Zuckerberg will reportedly be donating some of his massive and suddenly acquired fortune to charity. There were various press reports on Thursday that the Facebook founder would be making a $100 million donation to the Newark, New Jersey public school system -- which is under serious financial strain -- and that the donation would be the beginning of a major charitable campaign by Zuckerberg focused on education. A donation from Zuckerberg of $100 million would represent a little more than 10% of Newark's budget.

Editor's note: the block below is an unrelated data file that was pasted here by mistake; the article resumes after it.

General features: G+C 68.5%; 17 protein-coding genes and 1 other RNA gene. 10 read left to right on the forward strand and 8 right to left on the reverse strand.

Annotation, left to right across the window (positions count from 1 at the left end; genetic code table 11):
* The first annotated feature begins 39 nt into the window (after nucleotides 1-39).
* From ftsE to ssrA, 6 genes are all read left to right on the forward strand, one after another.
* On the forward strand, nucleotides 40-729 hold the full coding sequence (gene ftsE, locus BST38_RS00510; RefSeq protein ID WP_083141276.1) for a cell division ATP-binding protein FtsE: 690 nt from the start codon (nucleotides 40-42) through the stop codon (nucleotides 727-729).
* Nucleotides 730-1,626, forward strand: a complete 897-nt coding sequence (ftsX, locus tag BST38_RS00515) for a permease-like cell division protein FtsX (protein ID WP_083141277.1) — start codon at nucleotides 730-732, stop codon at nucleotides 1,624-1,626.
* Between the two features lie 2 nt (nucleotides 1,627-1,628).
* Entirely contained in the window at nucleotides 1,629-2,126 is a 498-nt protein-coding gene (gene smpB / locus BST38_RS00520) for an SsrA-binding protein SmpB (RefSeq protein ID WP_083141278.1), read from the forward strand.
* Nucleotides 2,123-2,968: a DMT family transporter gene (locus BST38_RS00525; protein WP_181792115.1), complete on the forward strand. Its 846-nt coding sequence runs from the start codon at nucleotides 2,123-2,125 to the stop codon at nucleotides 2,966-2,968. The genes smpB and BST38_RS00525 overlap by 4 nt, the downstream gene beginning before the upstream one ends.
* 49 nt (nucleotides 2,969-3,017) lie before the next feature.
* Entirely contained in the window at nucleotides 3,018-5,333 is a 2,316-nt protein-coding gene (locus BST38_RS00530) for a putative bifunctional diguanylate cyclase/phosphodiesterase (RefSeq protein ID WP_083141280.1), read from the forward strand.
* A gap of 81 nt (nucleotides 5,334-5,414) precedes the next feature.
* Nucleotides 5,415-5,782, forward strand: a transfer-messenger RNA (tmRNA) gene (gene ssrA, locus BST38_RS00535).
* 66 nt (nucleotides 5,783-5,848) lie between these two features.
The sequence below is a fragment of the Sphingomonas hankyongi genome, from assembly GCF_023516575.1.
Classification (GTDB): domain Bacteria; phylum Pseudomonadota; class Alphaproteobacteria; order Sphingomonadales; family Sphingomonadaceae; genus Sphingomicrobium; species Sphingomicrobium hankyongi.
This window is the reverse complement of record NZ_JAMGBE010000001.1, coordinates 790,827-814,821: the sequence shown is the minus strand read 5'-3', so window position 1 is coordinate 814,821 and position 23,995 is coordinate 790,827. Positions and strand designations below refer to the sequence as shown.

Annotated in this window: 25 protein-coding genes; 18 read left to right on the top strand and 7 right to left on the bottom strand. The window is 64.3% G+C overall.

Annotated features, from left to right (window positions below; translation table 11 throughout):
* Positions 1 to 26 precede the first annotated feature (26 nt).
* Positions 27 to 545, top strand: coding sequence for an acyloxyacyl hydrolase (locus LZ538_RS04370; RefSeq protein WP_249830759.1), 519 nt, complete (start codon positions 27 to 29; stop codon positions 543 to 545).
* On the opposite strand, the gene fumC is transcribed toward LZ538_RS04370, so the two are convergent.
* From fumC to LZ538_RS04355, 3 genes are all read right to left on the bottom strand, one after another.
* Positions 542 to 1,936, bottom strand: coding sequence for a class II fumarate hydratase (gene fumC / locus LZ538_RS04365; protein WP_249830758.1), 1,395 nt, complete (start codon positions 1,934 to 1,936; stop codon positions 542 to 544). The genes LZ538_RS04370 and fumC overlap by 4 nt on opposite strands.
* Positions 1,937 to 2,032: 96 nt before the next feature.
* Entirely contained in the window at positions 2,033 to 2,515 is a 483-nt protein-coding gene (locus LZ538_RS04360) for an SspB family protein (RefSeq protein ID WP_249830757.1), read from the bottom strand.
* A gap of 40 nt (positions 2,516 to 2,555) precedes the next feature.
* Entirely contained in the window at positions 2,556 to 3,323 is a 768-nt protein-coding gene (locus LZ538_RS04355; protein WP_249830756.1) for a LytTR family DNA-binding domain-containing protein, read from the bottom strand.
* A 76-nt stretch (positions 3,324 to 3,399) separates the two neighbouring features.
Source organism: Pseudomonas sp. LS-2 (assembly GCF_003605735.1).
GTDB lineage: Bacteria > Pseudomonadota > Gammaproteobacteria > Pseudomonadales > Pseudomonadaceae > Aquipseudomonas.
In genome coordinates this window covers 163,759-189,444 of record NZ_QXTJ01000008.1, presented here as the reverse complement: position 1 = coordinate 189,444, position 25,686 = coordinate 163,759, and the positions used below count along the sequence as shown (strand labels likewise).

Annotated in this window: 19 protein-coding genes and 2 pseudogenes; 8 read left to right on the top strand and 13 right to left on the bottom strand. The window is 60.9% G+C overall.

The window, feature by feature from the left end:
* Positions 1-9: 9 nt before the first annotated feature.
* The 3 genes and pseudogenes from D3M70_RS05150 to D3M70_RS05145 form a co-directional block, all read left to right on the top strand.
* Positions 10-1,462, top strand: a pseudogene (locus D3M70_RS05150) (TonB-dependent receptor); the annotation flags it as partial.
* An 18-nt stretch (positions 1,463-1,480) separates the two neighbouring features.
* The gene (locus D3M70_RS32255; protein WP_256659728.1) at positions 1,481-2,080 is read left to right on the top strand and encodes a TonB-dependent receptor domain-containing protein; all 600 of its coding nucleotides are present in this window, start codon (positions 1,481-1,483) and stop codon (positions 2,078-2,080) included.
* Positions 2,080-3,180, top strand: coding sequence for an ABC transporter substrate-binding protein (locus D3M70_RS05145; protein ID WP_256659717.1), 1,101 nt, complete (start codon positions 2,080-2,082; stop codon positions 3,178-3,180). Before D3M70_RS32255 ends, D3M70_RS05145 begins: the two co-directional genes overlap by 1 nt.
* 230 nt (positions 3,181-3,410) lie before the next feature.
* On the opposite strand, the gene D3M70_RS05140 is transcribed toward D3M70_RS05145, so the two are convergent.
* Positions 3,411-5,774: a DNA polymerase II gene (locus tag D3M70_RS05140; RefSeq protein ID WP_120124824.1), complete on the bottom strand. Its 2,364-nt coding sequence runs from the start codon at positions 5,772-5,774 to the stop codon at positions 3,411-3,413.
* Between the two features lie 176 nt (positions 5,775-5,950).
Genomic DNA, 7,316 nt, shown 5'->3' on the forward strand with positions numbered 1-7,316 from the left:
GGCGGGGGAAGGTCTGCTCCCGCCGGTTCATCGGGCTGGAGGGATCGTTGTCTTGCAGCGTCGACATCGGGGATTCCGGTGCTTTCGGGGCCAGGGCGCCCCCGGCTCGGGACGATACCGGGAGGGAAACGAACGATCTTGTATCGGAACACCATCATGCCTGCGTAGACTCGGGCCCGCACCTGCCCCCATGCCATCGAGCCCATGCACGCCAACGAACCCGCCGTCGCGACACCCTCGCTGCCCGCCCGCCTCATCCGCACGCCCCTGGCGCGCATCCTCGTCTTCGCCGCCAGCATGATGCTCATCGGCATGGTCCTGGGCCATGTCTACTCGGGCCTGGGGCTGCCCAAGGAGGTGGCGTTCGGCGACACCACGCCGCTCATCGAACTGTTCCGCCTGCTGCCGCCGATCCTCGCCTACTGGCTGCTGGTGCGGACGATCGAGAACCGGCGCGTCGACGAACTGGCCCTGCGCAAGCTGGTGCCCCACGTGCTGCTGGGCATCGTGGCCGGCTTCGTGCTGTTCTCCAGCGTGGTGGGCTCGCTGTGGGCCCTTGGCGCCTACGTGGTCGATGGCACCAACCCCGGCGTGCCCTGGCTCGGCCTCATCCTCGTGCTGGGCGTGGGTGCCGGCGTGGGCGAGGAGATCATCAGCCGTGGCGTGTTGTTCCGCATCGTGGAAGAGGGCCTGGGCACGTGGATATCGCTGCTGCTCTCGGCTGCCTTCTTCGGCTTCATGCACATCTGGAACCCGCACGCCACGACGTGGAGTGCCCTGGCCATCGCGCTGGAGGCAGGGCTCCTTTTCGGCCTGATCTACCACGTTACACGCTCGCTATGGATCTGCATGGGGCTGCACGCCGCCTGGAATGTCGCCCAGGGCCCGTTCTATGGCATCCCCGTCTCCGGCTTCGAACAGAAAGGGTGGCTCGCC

Zuckerberg wasn't the only Facebook luminary in the Forbes 400. Dustin Moskovitz, who is no longer with the social media site but retains a Facebook stake worth $1.4 billion, and Facebook co-founder Eduardo Saverin, with an estimated wealth of $1.15 billion, were No. 290 and No. 356 on the Forbes 400, respectively. Moskovitz, at 26, was the youngest member of the Forbes 400. Wal-Mart heirs Christy and Alice Walton were the only woman to break the Top 10 in the Forbes 400. The next richest woman on the list was Anne Cox Chambers of Cox Enterprises, at No. 19 with an estimated wealth of $12.5 billion. The only other woman in the Top 50 of the Forbes 400 was Abigail Johnson of Fidelity Investments, at No. 22 with a fortune of $11.3 billion. Some notable disappearances from the ranks of the Forbes 400 were hedge fund manger Raj Rajaratnam of Galleon Group, now facing 185 years in prison, and the rags-to-riches cab driver turned real estate mogul Tamir Sapir, now facing multiple creditor lawsuits. --Written by Eric Rosenbaum in New York. >To contact the writer of this article, click here: NAME.